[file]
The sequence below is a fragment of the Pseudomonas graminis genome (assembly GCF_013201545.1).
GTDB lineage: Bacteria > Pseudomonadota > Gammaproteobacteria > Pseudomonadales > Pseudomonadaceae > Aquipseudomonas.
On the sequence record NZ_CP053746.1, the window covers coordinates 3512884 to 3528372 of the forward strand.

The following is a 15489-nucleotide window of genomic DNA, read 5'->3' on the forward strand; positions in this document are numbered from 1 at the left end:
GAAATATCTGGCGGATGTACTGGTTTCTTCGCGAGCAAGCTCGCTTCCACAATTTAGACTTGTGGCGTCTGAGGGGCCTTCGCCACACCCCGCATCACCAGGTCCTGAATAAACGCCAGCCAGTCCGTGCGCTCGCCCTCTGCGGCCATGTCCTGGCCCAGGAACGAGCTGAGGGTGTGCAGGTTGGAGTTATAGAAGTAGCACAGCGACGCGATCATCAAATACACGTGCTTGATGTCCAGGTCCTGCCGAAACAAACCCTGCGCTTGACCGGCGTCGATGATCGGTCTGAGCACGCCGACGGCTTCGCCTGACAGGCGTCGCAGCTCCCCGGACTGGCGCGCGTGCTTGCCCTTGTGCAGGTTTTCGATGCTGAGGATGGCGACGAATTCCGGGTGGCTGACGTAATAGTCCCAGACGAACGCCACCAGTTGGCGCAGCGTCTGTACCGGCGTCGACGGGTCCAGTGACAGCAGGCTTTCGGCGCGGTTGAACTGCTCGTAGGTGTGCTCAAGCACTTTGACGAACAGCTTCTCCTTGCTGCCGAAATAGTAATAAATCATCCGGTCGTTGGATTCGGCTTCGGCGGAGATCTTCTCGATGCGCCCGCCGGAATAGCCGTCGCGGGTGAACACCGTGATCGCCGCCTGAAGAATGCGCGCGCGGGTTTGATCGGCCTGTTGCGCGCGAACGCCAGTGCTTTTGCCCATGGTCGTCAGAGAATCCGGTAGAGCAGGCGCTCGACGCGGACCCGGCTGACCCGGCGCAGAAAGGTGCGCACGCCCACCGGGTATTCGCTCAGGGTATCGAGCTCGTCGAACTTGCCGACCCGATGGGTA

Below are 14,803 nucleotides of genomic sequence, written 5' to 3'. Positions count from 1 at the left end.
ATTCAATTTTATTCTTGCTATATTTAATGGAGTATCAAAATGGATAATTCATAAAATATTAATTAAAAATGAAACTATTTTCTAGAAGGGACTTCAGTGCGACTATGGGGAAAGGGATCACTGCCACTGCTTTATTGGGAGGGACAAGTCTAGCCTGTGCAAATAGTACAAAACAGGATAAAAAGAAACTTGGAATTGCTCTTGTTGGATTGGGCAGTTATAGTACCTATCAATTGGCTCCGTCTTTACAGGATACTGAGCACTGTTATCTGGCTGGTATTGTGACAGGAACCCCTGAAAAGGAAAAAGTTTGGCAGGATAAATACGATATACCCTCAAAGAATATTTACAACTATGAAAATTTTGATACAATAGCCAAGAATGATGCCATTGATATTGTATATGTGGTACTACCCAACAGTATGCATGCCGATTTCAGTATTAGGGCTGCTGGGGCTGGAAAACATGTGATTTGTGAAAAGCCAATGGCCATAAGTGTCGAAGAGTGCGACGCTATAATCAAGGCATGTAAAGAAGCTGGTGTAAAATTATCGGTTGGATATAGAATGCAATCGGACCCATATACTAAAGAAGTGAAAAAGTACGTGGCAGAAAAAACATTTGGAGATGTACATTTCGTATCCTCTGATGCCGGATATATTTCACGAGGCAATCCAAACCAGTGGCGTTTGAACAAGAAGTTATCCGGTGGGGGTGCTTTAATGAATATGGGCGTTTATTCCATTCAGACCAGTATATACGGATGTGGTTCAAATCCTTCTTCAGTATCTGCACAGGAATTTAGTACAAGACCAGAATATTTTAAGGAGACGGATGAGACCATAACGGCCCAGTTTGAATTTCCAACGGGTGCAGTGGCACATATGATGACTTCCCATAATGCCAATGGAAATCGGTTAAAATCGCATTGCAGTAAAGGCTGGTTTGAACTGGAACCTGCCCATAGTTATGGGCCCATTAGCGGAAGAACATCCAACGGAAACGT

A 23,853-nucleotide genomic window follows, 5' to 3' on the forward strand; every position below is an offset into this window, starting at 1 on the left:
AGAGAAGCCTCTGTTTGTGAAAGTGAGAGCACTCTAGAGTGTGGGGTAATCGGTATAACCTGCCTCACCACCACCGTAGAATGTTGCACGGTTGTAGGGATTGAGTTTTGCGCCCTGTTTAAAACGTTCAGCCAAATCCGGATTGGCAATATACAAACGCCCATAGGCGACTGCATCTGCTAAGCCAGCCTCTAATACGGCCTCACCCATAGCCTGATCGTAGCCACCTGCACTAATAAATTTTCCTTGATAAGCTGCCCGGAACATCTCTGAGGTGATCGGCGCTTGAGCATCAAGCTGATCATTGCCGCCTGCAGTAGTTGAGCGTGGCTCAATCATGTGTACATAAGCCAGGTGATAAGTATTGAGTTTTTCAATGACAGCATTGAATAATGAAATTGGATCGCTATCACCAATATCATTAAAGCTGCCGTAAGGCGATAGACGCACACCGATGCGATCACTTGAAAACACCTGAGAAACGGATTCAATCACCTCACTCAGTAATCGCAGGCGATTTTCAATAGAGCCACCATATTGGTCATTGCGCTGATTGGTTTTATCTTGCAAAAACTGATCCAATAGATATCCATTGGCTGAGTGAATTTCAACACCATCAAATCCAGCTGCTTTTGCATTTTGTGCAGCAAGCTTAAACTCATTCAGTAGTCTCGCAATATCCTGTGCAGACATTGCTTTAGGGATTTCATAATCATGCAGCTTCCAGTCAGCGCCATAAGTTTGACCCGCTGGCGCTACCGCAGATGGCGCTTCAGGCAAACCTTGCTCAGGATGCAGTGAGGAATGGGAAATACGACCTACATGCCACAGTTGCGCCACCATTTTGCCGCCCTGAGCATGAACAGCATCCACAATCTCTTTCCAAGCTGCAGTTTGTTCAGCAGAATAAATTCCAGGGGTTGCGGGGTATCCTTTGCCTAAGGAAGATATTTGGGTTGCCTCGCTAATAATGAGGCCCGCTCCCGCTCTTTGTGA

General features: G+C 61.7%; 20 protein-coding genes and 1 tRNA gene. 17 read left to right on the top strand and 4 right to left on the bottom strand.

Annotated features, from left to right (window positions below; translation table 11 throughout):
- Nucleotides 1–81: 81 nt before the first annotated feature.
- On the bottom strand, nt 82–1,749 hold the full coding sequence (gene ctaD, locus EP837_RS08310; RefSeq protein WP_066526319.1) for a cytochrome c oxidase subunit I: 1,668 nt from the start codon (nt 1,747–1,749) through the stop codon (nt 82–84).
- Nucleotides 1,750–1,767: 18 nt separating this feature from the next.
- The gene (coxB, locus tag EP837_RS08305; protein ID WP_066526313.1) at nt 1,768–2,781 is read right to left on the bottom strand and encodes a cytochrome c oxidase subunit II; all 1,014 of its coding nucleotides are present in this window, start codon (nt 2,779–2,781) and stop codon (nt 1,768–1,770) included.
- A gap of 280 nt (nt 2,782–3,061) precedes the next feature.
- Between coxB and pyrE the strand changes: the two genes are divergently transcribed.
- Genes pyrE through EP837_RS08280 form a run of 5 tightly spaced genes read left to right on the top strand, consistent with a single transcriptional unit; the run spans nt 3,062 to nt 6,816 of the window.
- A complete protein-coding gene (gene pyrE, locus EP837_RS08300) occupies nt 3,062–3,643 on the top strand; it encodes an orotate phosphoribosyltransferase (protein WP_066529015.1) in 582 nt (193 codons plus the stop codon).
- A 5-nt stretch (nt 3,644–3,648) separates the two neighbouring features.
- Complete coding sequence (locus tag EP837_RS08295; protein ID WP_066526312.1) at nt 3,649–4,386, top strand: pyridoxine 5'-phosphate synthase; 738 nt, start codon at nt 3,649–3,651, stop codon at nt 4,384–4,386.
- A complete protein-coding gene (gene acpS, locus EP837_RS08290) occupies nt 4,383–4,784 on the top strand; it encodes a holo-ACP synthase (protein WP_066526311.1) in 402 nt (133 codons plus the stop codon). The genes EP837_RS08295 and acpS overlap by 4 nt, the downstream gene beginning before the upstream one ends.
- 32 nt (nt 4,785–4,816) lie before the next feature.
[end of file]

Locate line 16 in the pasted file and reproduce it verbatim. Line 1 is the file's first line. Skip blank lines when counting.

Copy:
- A gap of 280 nt (nt 2,782–3,061) precedes the next feature.